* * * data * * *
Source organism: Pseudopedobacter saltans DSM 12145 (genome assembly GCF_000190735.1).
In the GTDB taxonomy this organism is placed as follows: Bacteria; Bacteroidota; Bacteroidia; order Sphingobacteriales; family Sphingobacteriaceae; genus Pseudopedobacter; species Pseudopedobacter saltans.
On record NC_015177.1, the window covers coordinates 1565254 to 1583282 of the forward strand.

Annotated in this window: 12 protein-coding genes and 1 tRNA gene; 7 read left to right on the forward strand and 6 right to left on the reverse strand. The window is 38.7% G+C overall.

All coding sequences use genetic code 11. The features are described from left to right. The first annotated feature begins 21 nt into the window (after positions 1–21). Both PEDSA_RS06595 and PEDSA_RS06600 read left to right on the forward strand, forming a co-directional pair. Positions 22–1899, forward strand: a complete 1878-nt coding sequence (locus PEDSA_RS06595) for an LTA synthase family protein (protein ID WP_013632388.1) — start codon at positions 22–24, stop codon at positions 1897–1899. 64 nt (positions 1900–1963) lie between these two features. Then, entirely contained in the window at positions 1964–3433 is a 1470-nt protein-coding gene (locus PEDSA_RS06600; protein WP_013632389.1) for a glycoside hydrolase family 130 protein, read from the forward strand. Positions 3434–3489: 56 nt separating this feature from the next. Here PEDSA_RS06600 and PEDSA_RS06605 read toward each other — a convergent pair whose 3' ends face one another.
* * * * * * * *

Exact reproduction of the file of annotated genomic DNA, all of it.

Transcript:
Source organism: Pseudopedobacter saltans DSM 12145 (genome assembly GCF_000190735.1).
In the GTDB taxonomy this organism is placed as follows: Bacteria; Bacteroidota; Bacteroidia; order Sphingobacteriales; family Sphingobacteriaceae; genus Pseudopedobacter; species Pseudopedobacter saltans.
On record NC_015177.1, the window covers coordinates 1565254 to 1583282 of the forward strand.

Annotated in this window: 12 protein-coding genes and 1 tRNA gene; 7 read left to right on the forward strand and 6 right to left on the reverse strand. The window is 38.7% G+C overall.

All coding sequences use genetic code 11. The features are described from left to right. The first annotated feature begins 21 nt into the window (after positions 1–21). Both PEDSA_RS06595 and PEDSA_RS06600 read left to right on the forward strand, forming a co-directional pair. Positions 22–1899, forward strand: a complete 1878-nt coding sequence (locus PEDSA_RS06595) for an LTA synthase family protein (protein ID WP_013632388.1) — start codon at positions 22–24, stop codon at positions 1897–1899. 64 nt (positions 1900–1963) lie between these two features. Then, entirely contained in the window at positions 1964–3433 is a 1470-nt protein-coding gene (locus PEDSA_RS06600; protein WP_013632389.1) for a glycoside hydrolase family 130 protein, read from the forward strand. Positions 3434–3489: 56 nt separating this feature from the next. Here PEDSA_RS06600 and PEDSA_RS06605 read toward each other — a convergent pair whose 3' ends face one another.